City lend­ing a hand to Hope Cen­tre

The Welland Tribune - - Front Page - DAVE JOHN­SON

Build­ing per­mit fees and site ex­emp­tion plan fees for The Hope Cen­tre’s new $3-mil­lion, two­s­torey, 20-unit af­ford­able hous­ing com­plex were waived by Wel­land city coun­cil Tues­day night.

Coun­cil­lors also approved a part­ner­ship con­tri­bu­tion to the project, to be started this July, in the amount of $30,458.

All told, it is a $44,307 break for the Wel­land agency.

De­spite the vote, Couns. Claudette Richard, Mary Anne Grimaldi and Bon­nie Fokkens were op­posed to the city’s con­tri­bu­tion of $30,458.

Steve Zor­bas, the city’s chief fi­nan­cial of­fi­cer, also cau­tioned coun­cil over the amount.

“We don’t have fund­ing sources for these dol­lars,” he said, adding dead­lines for ask­ing the city for cap­i­tal grants had long passed.

Fokkens, a Ward 6 coun­cil­lor, had no prob­lem with waiv­ing the first two fees but was not in favour of the part­ner­ship con­tri­bu­tion.

Ward 1’s Grimaldi said the city has a bud­get process that should be fol­lowed.

“We have many non-profit groups ask for fund­ing. I know the Hope Cen­tre does tremen­dously great work, but oth­ers do the same,” she said.

Grimaldi felt it is a slip­pery slope to be hand­ing out funds just be­cause some­one made a pre­sen­ta­tion to coun­cil.

“There’s a bud­get process that needs to be fol­lowed … we shouldn’t be do­ing this with the public purse,” she added.

Richard, a Ward 5 coun­cil­lor, asked Sarah Phillips, who made a pre­sen­ta­tion on be­half of the Hope Cen­tre, if there was a backup plan if the re­quest was not approved.

Phillips, an af­ford­able hous­ing and project man­age­ment ser­vices spe­cial­ist, said there was no real backup plan. She said if the fund­ing lev­els re­quired to be met by the Hope Cen­tre were not achieved, fund­ing for the project could be re­duced.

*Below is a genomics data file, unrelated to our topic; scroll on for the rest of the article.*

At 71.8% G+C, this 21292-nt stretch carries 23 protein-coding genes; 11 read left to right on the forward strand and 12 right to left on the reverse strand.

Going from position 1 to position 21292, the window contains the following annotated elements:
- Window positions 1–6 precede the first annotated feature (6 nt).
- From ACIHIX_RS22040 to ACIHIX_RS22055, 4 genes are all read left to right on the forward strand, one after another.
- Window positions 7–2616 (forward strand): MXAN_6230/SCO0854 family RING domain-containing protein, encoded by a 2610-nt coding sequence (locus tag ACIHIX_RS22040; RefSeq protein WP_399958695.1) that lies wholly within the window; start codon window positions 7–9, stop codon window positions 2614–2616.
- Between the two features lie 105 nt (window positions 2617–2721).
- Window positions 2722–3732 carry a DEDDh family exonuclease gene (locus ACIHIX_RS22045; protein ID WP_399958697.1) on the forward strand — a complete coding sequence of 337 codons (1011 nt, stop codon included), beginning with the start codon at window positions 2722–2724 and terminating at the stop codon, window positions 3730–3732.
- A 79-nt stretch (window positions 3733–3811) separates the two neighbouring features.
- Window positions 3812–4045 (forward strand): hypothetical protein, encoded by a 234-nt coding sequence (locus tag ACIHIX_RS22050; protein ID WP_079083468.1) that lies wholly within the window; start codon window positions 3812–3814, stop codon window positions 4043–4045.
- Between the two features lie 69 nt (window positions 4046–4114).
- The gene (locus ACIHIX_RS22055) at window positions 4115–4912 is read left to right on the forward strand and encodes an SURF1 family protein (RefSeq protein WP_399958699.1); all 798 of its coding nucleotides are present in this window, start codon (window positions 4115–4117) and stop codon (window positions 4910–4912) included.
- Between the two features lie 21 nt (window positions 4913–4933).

When the project came to­gether, 75 per cent of the cost was be­ing borne by Ni­a­gara Re­gion through the Home for Good pro­gram, with the Hope Cen­tre kick­ing in the other 25 per cent.

Phillips said ev­ery­thing was be­ing done to re­duce as much as the cost of the project as pos­si­ble by work­ing with var­i­ous part­ners and sup­pli­ers.

With a de­crease in fund­ing, she told coun­cil, the Hope Cen­tre would have an in­creased mort­gage.

Coun­cil also heard that if the re­quest was granted, the Hope Cen­tre would not be back for any more fund­ing for the af­ford­able hous­ing project.

Ward 6 Coun. Jim Larouche, who made an amend­ment to grant the re­quest in­stead of just

re­ceiv­ing the pre­sen­ta­tion for in­for­ma­tion, said it is a unique sit­u­a­tion.

“This project is in­vest­ing in our com­mu­nity,” he said.

Ward 4 Coun. Pat Chioc­chio asked about the af­ford­able hous­ing wait time in Wel­land.

Phillips said it was six years for a bach­e­lor apart­ment and 15 years for a one bed­room unit. Those fig­ures were for Wel­land, she said.

“I see a need here in the com­mu­nity and the Hope Cen­tre is do­ing its best to al­le­vi­ate the prob­lem,” said Chioc­chio, who was in sup­port of the mo­tion.

Ward 2 Coun. Leo Van Vliet said while he agreed the city should prob­a­bly stick with the bud­get process, coun­cil owed it to the peo­ple to bend the rules a bit.

Van Vliet spoke of learn­ing about a per­son who had been liv­ing in their car for the last six weeks.

“That should not hap­pen.” Larouche said the build is unique and cut­ting-edge — it’s aim­ing to be a net-zero fa­cil­ity. “We have to do this,” he said. The mo­tion to grant Hope Cen­tre’s re­quest passed but must go be­fore coun­cil at its next meet­ing and passed there.


Wel­land city coun­cil is waiv­ing fees and con­tribut­ing to The Hope Cen­tre’s new $3-mil­lion, two-storey, 20-unit af­ford­able hous­ing com­plex.

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